Once your dog is mentally mature then castration can be happily undertaken. If you have no intentions of breeding or showing then this is the most responsible course of action to take, not only will it prevent him from wandering off after local bitches in heat it will also prevent him from ever developing testicular or prostate cancer. As a bonus it MAY stop unwanted marking behaviour and it will most probably reduce the number of squabbles and fights in a multi dog household (especially amongst other males) unless a major falling out has already occurred and then it’s unlikely that anything will put it right.


Spaying on the other hand is a completely different kettle of fish. It is wise to allow your bitch to have her first season, as with males the hormone changes that occur around the time your bitch is in season is quite important for their mental and physical maturity. As the entire cycle (as with humans) is hormone governed it's wise to schedule a spay so it falls mid-way between the last season and what would be the next season. Although it has always been considered that bitches come into season every six months, in bulldogs it's more likely to be 8 to 9 months, in that case arrange the surgery for 4 months time.

In a multi dog household the season is the most likely trigger to a falling out between bitches. We always advise that in an effort to prevent a permanent falling out, bitches in season should be taken completely out of the group. This is also wise if you have any entire males as an accidental mating can occur and if she is no where near other dogs this is less likely to happen. She is ready to mate around 10-14 days from the first day of her season, after which the season will begin to taper off, although she can show colour (bleed) for up to 21 days.

Remember, the shape of the bulldog doesn't allow her to keep herself clean as she can't reach her back end. Some bulldog bitches don't seem to mind but it's wise to keep her clean whilst she's showing colour, otherwise it'll end up dragged across your lovely clean carpet. Some bulldog owners use doggy nappies whilst their bitch is in season in an effort to prevent it from staining carpets and furniture.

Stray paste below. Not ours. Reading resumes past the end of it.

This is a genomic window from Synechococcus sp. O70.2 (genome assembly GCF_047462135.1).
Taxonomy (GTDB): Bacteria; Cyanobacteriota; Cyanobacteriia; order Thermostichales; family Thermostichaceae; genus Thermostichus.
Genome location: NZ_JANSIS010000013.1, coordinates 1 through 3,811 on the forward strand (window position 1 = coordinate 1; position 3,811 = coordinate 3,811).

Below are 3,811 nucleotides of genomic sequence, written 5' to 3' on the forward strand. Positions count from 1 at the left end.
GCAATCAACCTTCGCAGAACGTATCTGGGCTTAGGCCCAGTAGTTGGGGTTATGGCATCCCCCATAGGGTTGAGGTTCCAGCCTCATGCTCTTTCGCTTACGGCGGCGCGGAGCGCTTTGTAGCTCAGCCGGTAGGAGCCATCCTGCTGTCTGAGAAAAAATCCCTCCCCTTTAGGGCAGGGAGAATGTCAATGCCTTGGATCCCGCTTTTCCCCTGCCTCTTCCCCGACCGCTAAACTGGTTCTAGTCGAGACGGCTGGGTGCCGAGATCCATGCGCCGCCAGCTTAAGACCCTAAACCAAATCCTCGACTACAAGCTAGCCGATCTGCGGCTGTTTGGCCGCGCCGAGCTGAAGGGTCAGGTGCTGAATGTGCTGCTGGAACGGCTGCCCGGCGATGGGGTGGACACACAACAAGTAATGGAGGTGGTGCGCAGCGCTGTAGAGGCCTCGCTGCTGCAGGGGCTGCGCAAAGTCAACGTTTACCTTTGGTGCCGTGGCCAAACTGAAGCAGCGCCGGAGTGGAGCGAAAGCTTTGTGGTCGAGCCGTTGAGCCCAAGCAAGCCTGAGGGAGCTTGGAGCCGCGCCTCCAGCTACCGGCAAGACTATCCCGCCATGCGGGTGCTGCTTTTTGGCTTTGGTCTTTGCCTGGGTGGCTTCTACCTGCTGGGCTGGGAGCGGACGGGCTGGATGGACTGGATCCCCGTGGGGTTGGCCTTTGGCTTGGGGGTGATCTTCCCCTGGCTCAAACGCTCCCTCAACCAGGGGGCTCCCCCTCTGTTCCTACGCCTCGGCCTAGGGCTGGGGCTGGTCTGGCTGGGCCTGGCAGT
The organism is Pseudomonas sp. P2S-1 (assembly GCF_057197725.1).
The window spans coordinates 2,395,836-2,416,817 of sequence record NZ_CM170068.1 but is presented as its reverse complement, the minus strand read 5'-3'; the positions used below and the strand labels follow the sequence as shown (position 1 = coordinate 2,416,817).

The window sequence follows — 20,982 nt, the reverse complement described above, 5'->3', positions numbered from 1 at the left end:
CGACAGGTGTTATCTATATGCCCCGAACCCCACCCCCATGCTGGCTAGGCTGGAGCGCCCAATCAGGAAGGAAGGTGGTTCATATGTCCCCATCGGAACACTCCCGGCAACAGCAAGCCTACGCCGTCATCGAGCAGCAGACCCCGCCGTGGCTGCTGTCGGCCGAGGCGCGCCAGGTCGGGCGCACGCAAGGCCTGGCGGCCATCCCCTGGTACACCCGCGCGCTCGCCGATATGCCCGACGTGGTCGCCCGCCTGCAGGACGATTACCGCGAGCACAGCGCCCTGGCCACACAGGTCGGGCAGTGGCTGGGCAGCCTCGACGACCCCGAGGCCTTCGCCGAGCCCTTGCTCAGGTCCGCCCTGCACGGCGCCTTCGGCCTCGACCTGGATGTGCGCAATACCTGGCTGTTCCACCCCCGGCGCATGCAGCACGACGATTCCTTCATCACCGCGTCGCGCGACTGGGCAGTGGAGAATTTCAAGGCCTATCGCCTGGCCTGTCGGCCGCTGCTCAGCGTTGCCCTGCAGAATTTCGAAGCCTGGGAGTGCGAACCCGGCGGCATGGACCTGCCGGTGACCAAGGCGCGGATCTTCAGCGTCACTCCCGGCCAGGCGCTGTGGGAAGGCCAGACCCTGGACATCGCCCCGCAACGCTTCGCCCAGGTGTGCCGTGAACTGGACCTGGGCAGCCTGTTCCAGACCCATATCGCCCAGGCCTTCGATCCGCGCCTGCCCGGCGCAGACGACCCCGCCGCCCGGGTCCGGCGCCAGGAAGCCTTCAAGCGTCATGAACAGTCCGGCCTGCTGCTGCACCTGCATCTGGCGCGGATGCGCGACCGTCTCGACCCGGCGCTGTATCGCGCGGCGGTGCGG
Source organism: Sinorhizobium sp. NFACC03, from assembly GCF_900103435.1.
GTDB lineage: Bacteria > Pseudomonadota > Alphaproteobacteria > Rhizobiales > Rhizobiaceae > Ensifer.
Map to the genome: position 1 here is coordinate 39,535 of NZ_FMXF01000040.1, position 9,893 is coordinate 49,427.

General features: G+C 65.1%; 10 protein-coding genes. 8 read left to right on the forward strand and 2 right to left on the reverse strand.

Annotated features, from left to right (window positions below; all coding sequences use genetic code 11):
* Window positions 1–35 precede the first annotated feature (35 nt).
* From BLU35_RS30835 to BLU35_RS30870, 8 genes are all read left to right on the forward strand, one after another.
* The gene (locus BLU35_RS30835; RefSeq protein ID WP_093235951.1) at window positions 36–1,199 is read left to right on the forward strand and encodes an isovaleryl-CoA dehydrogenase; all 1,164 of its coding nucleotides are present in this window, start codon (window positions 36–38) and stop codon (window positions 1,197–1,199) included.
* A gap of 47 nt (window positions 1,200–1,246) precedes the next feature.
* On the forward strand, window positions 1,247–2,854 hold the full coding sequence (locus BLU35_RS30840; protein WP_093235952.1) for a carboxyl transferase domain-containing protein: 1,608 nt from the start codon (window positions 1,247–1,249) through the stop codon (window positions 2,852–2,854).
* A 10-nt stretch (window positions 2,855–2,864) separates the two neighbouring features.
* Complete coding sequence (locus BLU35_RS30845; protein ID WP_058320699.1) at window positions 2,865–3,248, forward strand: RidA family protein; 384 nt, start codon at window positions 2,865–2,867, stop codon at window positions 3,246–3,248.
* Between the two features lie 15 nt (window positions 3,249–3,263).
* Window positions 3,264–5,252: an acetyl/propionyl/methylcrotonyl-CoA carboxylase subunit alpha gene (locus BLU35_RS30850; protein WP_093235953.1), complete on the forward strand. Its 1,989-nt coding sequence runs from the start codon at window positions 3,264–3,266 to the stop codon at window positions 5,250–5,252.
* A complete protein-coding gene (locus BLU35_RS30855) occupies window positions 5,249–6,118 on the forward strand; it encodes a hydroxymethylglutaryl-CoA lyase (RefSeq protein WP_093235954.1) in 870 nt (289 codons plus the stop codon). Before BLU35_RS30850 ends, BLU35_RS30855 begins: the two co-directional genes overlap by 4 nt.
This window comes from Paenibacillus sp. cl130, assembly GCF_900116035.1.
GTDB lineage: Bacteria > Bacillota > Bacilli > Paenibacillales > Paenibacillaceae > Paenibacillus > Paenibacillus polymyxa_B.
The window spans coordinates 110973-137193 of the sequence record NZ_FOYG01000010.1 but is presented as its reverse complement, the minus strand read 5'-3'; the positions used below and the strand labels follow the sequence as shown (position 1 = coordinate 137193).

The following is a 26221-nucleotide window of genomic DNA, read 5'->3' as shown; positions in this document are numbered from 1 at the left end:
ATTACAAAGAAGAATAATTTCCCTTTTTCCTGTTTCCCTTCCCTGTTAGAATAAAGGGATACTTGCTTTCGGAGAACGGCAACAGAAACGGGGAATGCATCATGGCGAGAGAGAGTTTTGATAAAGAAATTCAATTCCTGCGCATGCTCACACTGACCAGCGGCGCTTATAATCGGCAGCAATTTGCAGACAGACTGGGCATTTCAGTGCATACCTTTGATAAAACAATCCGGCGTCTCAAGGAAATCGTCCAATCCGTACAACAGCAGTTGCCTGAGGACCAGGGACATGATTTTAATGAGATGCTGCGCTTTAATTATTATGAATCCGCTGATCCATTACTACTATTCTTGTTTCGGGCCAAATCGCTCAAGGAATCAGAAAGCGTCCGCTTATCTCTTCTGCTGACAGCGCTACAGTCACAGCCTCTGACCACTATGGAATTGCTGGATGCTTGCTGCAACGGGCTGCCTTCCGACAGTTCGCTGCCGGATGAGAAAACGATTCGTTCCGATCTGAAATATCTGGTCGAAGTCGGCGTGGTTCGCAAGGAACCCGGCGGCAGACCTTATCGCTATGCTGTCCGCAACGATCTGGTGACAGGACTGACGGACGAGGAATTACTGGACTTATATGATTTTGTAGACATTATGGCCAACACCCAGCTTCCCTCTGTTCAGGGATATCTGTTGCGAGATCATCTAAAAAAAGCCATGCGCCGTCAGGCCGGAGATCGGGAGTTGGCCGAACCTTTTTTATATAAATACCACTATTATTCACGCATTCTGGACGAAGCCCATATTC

Remember that whilst in season your bitch is likely to become either slightly incontinent or begin to wee in the house. Some of this is marking as her instinct tells her to mark out her territory to not only keep other bitches away but also to tell males in the area that she is ready. She may also be prone to contracting Urine infections, bulldogs squat so low to the ground when they pass urine, doubled with the fact that her vulva is very swollen and open - infection easily gets in which in turn causes cystitis like symptoms. A dribble of Apple Cider Vinegar in her water will reduce the chances of her contracting a UTI but in the event that there is a lot of blood in her urine a course of anti biotics from the vet will be required.

You will notice that approximately 3 weeks ahead of the season her vulva will begin to swell, and any entire males in the household will notice that she's coming into season. If you have no intention of breeding your bitch then spaying is highly recommended as entire bitches stand a much higher chance of contracting a pyometra and mammary tumours later in life.

Spaying does not put on weight, BUT it can alter the dog's metabolism which in turn can mean that the amount of food she's currently eating is too much, all too often we hear the words "oh we can't spay her she'd get too fat" when often all you need to do is reduce her intake of food to adjust to the change in metabolism.